This is the only building in Britain that is entirely devoted to secularism. Secularists believe religion should have no privileged role in civil and state activities. It was a very controversial idea in Victorian times.

Highfield Street Synagogue

The Highfields Street Synagogue was mostly funded by donations from Israel Hart and other local Jewish business men, it opened in 1898.

Saffron Hill Cemetery

The cemetery was formally opened by Cllr H Carver JP, Lord Mayor of Leicester in October 1931. Muslim burials have taken place at Saffron Hill since June 1963. Saffron Hill contains the first purpose built Muslim Chapel or Janazgah in Western Europe.

The Golden Mile

The story of the Golden Mile is one of resilience and enterprise. For many years the Belgrave Road was a thriving area with large companies such as Wolsey and the British United Shoe Machinery (BUSM) company sharing the nearby streets with many smaller workshops and businesses.

Jain Centre

What we know today as Leicester´s Jain Centre started life in 1863 as a Congregational Chapel (an independent church).

Guru Nanak Dev Ji Gurdwara

Leicester's first Sikh gurdwara now occupies a building that used to be a knitwear factory.

BAPS Shri Swaminarayan Mandir

Located on the corner of Catherine Street and Gypsy Lane is the Bochasanwasi Shri Akshar Purushottam Swaminarayan Mandir (BAPS Swaminarayan Sanstha), a white limestone Hindu temple. The mandir building is a former denim factory and it has now become one of the largest and most stunning mandirs in the Midlands.

Roman Leicester

(47- 500) A military fort was erected, attracting traders and a growing civilian community to Leicester (known as Ratae Corieltauvorum to the Romans). The town steadily grew throughout the reign of the Romans.

Medieval Leicester

(500 – 1500) The early years of this period was one of unrest with Saxon, Danes and Norman invaders having their influences over the town. Later, of course, came Richard III and the final battle of the Wars of the Roses was fought on Leicester’s doorstep.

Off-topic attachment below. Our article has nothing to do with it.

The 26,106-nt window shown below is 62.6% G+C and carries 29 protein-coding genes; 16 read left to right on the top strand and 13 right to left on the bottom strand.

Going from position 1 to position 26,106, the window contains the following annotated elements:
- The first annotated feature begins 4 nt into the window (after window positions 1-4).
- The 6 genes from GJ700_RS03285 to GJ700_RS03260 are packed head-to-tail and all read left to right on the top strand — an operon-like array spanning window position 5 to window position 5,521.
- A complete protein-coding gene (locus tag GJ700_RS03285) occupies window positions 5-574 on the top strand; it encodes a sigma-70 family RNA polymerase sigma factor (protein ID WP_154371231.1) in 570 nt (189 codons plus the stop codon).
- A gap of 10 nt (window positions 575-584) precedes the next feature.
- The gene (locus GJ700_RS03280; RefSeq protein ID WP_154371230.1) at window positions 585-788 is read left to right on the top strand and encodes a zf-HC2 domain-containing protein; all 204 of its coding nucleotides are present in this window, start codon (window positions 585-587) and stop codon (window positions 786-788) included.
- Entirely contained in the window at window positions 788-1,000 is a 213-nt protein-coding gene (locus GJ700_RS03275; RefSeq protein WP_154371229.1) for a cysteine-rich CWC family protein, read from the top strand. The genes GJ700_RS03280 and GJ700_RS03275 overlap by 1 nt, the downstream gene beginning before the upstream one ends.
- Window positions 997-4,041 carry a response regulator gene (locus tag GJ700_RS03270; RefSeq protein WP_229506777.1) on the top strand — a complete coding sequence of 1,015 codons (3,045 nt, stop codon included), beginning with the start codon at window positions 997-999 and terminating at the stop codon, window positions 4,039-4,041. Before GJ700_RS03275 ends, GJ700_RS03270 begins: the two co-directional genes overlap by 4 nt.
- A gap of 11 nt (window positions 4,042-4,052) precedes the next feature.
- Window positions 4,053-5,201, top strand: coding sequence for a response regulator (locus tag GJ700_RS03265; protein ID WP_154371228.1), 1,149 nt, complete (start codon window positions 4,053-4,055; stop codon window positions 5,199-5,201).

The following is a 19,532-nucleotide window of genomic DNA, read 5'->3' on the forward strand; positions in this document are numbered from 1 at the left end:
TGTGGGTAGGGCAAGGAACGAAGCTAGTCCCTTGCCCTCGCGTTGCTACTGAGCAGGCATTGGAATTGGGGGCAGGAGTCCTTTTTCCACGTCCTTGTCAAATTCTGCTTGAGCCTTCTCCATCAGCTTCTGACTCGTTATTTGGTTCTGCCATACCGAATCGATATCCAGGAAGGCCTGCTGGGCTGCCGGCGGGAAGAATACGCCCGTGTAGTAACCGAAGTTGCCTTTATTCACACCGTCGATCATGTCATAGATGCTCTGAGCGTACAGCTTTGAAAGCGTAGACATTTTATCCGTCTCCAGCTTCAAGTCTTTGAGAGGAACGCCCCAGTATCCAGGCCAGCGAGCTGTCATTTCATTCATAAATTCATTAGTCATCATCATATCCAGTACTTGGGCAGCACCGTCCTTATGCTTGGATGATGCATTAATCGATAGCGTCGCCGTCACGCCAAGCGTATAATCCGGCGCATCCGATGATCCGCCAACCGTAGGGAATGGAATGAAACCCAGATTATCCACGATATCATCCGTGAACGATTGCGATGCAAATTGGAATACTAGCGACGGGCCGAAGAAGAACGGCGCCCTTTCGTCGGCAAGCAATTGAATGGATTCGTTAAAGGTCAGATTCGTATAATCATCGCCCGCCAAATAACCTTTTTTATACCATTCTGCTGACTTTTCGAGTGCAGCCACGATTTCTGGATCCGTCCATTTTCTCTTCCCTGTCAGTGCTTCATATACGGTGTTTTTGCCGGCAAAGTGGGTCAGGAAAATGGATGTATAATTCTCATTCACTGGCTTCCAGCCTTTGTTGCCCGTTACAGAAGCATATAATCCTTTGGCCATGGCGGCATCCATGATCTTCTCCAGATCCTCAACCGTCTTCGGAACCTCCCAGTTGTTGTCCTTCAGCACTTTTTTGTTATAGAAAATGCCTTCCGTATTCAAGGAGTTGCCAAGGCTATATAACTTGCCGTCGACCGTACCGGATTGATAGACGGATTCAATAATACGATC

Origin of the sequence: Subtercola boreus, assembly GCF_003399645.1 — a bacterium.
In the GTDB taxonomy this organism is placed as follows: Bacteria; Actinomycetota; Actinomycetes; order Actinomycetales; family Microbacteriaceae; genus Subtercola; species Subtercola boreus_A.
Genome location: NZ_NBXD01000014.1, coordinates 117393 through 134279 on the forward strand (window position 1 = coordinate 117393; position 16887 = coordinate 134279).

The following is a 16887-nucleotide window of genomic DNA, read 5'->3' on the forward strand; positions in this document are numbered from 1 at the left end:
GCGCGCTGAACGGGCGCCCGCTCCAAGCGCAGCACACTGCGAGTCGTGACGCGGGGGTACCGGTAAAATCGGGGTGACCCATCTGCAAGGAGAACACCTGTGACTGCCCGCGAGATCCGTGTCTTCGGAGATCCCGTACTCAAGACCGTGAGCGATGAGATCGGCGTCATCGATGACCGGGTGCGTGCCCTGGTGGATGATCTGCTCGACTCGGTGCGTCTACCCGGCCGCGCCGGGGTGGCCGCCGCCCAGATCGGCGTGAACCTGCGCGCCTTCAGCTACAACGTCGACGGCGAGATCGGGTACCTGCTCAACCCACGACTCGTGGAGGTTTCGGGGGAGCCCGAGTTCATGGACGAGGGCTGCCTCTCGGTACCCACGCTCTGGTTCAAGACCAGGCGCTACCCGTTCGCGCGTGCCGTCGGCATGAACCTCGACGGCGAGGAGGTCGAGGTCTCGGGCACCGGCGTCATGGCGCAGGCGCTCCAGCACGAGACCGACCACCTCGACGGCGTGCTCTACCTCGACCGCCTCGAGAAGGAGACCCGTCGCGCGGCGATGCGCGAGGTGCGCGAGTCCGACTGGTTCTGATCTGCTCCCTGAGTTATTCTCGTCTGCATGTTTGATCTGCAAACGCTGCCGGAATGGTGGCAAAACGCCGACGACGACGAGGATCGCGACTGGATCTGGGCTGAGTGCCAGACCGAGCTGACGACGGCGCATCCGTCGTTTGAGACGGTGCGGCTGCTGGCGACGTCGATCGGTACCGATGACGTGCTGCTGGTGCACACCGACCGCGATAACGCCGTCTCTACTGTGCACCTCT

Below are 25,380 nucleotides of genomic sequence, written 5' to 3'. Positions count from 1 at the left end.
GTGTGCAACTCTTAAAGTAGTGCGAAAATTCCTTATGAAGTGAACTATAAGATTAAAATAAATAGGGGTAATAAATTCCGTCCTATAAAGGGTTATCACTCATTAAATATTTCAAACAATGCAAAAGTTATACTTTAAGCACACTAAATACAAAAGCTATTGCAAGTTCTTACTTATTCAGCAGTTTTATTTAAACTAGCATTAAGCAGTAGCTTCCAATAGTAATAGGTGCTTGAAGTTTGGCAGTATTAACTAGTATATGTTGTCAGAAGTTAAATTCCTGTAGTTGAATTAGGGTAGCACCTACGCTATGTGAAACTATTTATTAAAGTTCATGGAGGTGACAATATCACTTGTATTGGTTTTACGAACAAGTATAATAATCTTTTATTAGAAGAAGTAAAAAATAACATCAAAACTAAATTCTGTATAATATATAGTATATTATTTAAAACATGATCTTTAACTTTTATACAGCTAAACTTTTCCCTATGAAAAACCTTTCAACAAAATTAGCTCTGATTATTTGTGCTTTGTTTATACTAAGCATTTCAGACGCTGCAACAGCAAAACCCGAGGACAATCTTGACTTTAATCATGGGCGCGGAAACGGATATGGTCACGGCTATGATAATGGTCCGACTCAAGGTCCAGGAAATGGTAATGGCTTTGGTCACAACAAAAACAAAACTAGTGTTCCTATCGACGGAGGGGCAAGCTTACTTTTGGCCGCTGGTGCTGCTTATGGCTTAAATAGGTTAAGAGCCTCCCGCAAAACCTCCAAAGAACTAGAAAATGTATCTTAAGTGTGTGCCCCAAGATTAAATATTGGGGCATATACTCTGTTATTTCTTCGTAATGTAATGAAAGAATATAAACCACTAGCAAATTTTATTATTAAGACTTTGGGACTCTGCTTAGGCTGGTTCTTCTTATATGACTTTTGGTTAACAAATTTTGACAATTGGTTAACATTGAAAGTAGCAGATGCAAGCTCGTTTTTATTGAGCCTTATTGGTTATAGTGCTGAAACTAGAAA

Tudor & Stuart Leicester

(1500 – 1700) The wool trade flourished in Leicester with one local, a former mayor named William Wigston, making his fortune. During the English Civil War a bloody battle was fought as the forces of King Charles I laid siege to the town.

Georgian Leicester

(1700 – 1837) The knitting industry had really stared to take hold and Leicester was fast becoming the main centre of hosiery manufacture in Britain. This new prosperity was reflected throughout the town with broader, paved streets lined with elegant brick buildings and genteel residences.

Edwardian Leicester

(1901 – 1910) Electric trams came to the streets of Leicester and increased literacy among the citizens led to many becoming politicised. The famous 1905 ‘March of the Unemployed to London’ left from Leicester market when 30,000 people came to witness the historic event.

Early 20th Century Leicester

(1910 – 1973) The diverse industrial base meant Leicester was able to cope with the economic challenges of the 1920s and 1930s. New light engineering businesses, such as typewriter and scientific instrument making, complemented the more traditional industries of hosiery and footwear manufacturing.

Modern Leicester

(1973 – present day) Industry was still thriving in the city during the 1970s, with the work opportunities attracting many immigrants from all over the world. While industry has declined in recent years, excellent transport links have made Leicester an attractive centre for many businesses. The City now has much to be proud of including its sporting achievements and the richness of its cultural heritage and diversity.